In the 12 weeks I’ve been pregnant, I’ve had two episodes of light spotting and two episodes of some pretty intense pain. Two years ago, these might not have concerned me much, but after my miscarriage last spring I find myself a bit more jumpy at the possibility of anything being wrong. This new unease has led me to seek out more medical care than I usually do during pregnancy and I was struck by the chasm of difference between my primary care provider (midwife) and my medical care provider (physician’s assistant). Before I start describing the differences, let me lay out their similarities: they are both women, they both know me personally as well as professionally, and they both are supportive of my choices (although the PA doesn’t always agree, she does acknowledge that my choices are my own to make).
The first stark difference is when there’s a problem. The first time I had some spotting, I called the midwife immediately. I was in a state of panic and could barely control myself when she answered the phone. (For those of you who have only experienced OB care, I can imagine how shocking it must sound that my care provider not only was available but answered the phone herself!) We talked for several minutes about the specifics of what was happening, how I felt and what remedies to try. By the end of the call I was feeling more peaceful and reassured. I feel very confident that the swift administration of herbs/vitamins aided in keeping my baby here with us. I was also told explicitly to call anytime. That’s right, ANY TIME, day or night. We had more contact towards the end of the day, but I will never forget her calm advice and loving words in my time of panic and grief.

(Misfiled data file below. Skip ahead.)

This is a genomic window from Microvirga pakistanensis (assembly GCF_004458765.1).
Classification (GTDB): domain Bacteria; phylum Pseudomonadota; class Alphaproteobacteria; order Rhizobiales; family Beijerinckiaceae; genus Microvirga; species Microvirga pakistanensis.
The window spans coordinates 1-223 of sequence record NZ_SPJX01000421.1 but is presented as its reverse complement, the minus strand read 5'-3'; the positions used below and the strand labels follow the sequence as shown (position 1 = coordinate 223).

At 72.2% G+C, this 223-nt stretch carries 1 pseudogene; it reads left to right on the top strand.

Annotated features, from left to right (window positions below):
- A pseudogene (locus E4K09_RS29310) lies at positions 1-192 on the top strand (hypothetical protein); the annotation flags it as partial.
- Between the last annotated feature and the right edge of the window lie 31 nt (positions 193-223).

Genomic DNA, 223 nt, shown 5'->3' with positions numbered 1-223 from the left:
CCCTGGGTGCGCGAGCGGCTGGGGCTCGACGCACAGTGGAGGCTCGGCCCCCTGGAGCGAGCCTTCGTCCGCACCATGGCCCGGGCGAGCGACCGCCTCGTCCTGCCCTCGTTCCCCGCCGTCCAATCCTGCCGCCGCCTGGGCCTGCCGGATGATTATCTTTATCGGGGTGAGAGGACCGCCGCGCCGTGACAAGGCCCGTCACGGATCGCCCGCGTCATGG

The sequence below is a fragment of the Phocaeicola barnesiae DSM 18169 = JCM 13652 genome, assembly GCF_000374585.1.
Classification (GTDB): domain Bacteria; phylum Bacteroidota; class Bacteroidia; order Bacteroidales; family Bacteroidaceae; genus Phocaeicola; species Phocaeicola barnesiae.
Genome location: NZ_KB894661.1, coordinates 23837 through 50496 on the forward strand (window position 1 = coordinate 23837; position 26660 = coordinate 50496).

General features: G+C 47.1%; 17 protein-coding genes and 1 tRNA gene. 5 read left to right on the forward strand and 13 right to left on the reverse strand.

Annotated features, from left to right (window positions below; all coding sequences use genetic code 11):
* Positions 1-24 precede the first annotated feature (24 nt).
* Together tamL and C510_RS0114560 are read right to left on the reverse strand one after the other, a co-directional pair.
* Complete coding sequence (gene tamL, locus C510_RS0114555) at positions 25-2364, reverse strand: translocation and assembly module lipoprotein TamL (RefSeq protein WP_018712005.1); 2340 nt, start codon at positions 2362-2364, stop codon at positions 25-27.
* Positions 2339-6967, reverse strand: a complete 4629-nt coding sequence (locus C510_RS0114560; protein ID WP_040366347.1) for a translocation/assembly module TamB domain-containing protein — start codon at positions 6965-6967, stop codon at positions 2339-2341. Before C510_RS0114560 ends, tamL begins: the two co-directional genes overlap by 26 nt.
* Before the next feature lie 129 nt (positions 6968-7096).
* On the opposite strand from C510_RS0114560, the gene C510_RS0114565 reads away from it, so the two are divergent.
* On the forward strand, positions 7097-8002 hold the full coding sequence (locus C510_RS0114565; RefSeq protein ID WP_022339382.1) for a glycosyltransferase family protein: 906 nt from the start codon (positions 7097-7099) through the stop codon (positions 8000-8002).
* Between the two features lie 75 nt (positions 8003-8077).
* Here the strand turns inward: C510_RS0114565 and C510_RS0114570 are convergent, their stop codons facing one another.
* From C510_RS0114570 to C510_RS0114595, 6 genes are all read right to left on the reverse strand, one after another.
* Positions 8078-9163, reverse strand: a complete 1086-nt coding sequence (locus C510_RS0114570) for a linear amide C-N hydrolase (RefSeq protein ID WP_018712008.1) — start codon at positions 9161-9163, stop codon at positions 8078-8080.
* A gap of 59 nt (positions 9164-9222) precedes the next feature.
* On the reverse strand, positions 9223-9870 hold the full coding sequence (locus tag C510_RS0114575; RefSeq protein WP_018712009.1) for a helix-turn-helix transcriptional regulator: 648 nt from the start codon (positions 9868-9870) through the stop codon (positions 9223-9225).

In contrast, I called the office of the physician’s assistant after having some serious pain for an ultrasound. When calling (8:30am), I had to first speak with an appointment scheduler, who took down all the information and then passed it on to the PA’s nurse. The nurse then had to call me (10:00am) to set up an appointment (1:45pm), after checking to make sure the PA had an opening and that my situation warranted same day care. Then I had to see the PA so she could verify that I did indeed need/want an ultrasound and call the technicians to schedule that (4:00pm). Whew! I get dizzy just thinking about all the various channels that must be gone through before getting the needed care.
At my first prenatal visit, the midwife asked me if she could take my blood pressure, check my pulse, feel for baby and listen for a heartbeat with a fetoscope. Not once did she lay her hands on me without asking my permission first.
When I saw the PA, she never once asked me about anything she did. She simply put her hands where she wanted and that was that. The nurse didn’t ask either, come to think of it.
This may seem like a small and petty thing to notice, but I think it’s actually quite huge. As I said earlier, I know both of these women outside of their professions and I know that the PA is a very kind, respectful woman. However, when she is in “doctor” mode, she does what she was trained to do…assess the patient (me) in whatever way seems necessary or warranted by the potential problem. Imagine if every time you went to the doctor, instead of holding the cuff for you to put your arm in, the nurse or doctor asked, “May I take your blood pressure?” or before he/she touched you in any place asked, “May I touch you here?” How would that change our perception of our own bodies, our own power?